It's hard to make sense of this madness, but Ixion is weirdly entertaining and even mildly addictive when you get the hang of it. The game is clearly unfinished, with stiff grid-based movement for your ship, sounds apparently recycled from Sega's earlier Star Trek game, and repetitive graphics. Hope you like beveled tiles, because boy will you be getting a lot of them! However, if it had been given enough time to gestate, Ixion could have been a contender. (And not just for "strangest damn video game you've ever played," either.)


Based on a Matchbox toy line, the Road Blasters arcade game long outlived its inspiration, and remains an underground favorite thanks to its brilliant blend of racing and shooting action. It's a treat for both casual fans, who can spray the street with gunfire and take out incoming traffic with ease, and more advanced players, who can carefully aim their shots and reap a huge accuracy bonus at the end of each track.

The only problem is that unless you've got the right equipment, Road Blasters just doesn't play well in MAME. Players stuck with an ordinary joystick should consider the Genesis version instead, which runs on similar hardware but was designed especially for digital controllers. However, if you're lucky enough to have a steering wheel or a spinner, the arcade version of Road Blasters is a magnificent experience. Clamp a good wheel down to your table and the game is just as visceral as you remembered it from the college rec room. Break out a spinner instead and you'll get uncannily precise steering, a boon for players hunting for high scores.


When I was a kid, I saw this Gottlieb shooter pop up once or twice in arcades, but it didn't look like anything special. "It's just a lame Asteroids knock-off," I told myself as I saved my quarters for more popular games. How wrong I was.

Mad Planets makes a lousy first impression, but when you actually play it, you realize that there's something special hidden under the surface of its ugly graphics. There may be a superficial resemblance to Asteroids, but Asteroids is a placid game, where the meteors move at a crawl and the only reason you died is because you blasted carelessly and filled the screen with debris. You barely have to move to survive in Asteroids. Mad Planets doesn't extend you that courtesy... its foes grow to full size and hone in on you in a matter of seconds, and you'll die just as quickly if you don't run like hell. You'll find yourself frantically swirling around the edges of the screen, spinning the dial to strafe while dodging the titular planets... and the moons they use as projectiles... and the occasional unpredictable comet just to keep you on your toes and your sphincter firmly clenched. Mad Planets is fast and intense, and it sure as hell ain't Asteroids.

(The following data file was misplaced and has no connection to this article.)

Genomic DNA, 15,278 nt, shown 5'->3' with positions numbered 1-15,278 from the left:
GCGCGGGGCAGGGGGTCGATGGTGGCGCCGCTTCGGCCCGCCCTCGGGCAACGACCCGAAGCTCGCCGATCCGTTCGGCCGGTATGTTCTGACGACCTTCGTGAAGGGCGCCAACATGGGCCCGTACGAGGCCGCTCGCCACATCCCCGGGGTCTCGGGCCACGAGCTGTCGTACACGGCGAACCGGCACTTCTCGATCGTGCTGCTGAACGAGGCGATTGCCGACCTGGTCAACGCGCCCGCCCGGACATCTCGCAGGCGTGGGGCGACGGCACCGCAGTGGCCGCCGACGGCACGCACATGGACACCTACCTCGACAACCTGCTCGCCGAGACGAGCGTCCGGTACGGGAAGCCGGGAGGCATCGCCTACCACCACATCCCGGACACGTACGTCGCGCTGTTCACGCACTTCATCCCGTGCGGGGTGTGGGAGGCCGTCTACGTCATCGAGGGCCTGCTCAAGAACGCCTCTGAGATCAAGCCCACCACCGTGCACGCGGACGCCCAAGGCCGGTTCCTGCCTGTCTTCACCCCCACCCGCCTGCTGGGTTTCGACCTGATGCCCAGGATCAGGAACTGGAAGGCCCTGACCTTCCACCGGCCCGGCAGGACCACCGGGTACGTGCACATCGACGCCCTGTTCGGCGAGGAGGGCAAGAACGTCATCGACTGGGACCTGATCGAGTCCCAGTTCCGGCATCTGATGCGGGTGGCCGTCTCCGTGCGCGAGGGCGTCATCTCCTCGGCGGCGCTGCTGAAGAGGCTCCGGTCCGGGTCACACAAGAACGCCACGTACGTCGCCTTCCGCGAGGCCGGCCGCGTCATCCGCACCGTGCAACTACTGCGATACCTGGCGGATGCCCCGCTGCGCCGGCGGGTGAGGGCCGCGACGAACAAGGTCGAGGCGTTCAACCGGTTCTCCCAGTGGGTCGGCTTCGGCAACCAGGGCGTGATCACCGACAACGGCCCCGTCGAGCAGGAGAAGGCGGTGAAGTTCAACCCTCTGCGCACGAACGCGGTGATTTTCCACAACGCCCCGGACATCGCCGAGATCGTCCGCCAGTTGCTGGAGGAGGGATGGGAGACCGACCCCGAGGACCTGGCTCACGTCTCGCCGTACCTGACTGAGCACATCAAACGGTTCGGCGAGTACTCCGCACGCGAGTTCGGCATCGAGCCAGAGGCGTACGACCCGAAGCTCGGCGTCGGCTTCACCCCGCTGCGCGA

Begun, the clone wars have, and you're on the front line as a carbon copy of the celebrated space hero Major Havoc. It's your mission (or the mission of the next clone, if you screw up) to infiltrate enemy bases, overload their reactors, and escape before the place blows to smithereens. Of course, the escape part is optional... as you may have gathered, you're kind of disposable.

Major Havoc was released during the crash of 1983, which reset the gaming industry and put Nintendo in charge for the rest of the decade. This title offers an interesting peek into how video games might have evolved if the crash had never happened. It's hugely ambitious, with multiple styles of play (even a Breakout-style mini-game between stages!) and sprawling levels that scroll in all directions. 

Most of the scenes in Major Havoc play well with a spinner... with the curious exception of the platforming that makes up the bulk of the game. You'll start to think the lead character was cloned from Gerald Ford rather than a dashing space hero as he crashes into walls, misses key jumps, and stumbles into instantly lethal sparks. The infiltration missions feel a bit more natural with a joystick, but with tons of obstacles in each base and little means of protection against them, you (and you, and also you) probably won't live long.


It's hard to overestimate the impact this game had on me as a teenager. After all, Forgotten Worlds shifted my allegiance from Nintendo to Sega in the console wars of the early 1990s. Decades later, I still find myself playing the arcade version of Forgotten Worlds, admiring its lush graphics and chuckling at the silly dialog between stages. The intermissions are voiced in the arcade game, and even dorkier there!

Forgotten Worlds is one of the last major video game releases to use a dial for its control, making it tough to port to home consoles. The Genesis conversion used buttons to spin the unknown soldiers, and Capcom Classics Remixed for the PSP ingeniously turned the game into a twin stick shooter, but a spinner is really the way to go if you have that luxury. With it, you can spin your cannon quickly and at precise angles, laying waste to the lizard men, dust dragons, and mammoth war gods in your path. Unfortunately, it doesn't alleviate the sense that the game drags on for ten minutes longer than it probably should. (The Egypt stage was cut in half on the Genesis, but frankly, that extra content isn't really missed.)